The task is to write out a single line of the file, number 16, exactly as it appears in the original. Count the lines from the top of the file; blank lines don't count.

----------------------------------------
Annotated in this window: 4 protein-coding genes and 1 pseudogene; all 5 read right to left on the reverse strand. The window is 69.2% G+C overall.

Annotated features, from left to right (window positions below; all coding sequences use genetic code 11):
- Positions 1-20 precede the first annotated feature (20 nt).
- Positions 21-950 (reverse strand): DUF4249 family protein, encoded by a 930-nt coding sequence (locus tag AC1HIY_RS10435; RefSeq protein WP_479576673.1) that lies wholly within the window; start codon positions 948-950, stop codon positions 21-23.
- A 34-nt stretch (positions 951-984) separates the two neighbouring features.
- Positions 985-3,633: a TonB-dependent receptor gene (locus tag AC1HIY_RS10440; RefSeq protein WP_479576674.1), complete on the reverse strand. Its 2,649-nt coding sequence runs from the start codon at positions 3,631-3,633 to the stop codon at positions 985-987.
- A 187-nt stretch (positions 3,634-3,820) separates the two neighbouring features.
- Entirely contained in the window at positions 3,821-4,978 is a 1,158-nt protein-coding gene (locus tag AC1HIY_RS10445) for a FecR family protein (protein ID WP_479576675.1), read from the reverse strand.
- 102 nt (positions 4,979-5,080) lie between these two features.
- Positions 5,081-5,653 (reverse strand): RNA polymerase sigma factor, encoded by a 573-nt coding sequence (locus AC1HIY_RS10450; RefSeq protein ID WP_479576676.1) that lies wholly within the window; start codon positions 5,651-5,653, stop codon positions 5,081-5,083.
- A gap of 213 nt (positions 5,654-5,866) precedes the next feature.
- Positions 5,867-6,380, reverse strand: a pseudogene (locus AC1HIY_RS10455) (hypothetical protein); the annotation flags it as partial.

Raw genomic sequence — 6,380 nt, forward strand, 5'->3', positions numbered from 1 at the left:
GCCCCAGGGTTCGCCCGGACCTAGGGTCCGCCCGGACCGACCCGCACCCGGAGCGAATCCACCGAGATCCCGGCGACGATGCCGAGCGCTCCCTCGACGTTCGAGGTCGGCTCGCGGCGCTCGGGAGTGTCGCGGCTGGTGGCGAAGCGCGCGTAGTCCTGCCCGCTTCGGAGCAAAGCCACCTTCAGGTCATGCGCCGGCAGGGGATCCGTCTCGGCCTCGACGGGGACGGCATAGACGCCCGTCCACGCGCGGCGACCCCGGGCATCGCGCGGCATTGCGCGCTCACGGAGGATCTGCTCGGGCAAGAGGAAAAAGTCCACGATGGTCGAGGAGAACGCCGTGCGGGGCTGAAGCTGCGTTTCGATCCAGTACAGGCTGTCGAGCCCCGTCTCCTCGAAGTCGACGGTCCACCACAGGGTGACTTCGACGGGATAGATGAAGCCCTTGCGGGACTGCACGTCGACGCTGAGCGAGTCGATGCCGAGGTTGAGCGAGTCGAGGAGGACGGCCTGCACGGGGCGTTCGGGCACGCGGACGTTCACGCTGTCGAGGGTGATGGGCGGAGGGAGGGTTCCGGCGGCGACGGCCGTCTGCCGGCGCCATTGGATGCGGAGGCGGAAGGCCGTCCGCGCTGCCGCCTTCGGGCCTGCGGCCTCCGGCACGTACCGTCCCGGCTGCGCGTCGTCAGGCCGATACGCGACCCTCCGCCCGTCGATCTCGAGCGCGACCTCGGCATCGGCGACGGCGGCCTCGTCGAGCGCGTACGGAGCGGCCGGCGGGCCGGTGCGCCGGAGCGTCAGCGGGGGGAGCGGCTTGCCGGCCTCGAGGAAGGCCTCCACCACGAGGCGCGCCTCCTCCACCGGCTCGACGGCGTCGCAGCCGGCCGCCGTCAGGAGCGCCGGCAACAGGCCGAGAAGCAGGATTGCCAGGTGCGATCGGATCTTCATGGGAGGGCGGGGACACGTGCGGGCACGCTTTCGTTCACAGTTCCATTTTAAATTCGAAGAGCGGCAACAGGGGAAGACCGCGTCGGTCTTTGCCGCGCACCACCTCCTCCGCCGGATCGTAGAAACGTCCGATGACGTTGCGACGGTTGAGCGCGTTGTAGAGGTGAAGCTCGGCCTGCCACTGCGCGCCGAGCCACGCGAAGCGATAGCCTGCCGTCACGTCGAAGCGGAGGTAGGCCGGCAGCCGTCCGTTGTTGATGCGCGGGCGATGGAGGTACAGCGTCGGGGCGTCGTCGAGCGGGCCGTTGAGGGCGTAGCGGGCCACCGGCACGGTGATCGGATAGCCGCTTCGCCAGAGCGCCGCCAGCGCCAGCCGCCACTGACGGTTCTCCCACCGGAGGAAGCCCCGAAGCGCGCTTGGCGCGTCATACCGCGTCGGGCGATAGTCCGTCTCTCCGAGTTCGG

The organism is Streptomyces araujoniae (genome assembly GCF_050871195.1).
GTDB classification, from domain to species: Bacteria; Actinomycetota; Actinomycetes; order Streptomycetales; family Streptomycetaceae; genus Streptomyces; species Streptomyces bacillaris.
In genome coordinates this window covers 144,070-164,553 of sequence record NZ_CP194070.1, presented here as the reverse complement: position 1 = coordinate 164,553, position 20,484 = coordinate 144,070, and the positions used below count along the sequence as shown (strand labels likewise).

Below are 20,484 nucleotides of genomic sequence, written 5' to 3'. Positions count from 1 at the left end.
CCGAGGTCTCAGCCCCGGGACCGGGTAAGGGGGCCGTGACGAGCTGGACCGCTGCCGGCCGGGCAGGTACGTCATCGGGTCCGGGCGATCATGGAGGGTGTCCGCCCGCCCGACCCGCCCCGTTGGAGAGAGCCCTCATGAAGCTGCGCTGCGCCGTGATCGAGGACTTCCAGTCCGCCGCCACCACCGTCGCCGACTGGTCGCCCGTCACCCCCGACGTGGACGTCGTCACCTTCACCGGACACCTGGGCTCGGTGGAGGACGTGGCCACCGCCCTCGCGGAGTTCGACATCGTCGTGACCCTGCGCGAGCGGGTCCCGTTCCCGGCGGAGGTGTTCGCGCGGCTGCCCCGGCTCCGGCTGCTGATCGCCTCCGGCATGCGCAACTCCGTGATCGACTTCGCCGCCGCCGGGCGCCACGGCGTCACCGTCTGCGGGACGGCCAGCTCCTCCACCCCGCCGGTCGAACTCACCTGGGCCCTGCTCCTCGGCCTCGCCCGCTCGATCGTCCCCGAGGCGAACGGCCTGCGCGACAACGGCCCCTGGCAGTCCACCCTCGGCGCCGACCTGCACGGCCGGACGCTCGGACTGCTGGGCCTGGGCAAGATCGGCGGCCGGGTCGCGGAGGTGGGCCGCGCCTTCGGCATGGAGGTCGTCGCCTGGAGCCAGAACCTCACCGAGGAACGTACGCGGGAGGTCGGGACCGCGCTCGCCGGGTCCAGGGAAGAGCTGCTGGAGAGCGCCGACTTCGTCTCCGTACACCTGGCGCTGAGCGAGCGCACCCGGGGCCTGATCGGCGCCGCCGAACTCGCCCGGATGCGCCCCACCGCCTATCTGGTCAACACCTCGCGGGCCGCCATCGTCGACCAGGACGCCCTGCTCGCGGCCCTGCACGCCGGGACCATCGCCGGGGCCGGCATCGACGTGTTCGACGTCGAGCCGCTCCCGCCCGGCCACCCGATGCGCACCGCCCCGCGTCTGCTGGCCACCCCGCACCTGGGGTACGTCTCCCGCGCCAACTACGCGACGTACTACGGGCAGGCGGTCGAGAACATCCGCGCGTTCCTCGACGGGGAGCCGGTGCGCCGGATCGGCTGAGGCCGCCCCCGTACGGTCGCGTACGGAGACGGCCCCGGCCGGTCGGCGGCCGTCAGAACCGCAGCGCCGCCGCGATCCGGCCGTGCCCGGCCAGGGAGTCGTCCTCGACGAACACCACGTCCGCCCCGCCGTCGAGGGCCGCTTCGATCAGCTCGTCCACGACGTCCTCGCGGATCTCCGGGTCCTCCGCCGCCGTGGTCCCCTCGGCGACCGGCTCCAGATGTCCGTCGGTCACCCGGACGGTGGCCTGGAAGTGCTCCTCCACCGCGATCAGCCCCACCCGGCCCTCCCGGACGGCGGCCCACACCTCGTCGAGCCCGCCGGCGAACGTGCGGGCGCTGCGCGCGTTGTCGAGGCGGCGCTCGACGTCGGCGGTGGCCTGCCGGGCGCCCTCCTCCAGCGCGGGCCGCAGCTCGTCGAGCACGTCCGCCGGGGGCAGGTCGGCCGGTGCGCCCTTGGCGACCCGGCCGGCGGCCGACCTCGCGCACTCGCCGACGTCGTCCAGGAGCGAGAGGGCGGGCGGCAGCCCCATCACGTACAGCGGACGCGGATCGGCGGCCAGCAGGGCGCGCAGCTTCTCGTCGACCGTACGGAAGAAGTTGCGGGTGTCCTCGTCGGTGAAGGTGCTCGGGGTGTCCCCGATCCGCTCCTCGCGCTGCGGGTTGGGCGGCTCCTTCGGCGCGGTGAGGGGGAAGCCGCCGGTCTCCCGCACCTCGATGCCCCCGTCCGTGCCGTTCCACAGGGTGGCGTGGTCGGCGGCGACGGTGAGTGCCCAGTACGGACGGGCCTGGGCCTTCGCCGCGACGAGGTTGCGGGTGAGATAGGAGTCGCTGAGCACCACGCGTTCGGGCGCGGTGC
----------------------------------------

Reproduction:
GTDB classification, from domain to species: Bacteria; Actinomycetota; Actinomycetes; order Streptomycetales; family Streptomycetaceae; genus Streptomyces; species Streptomyces bacillaris.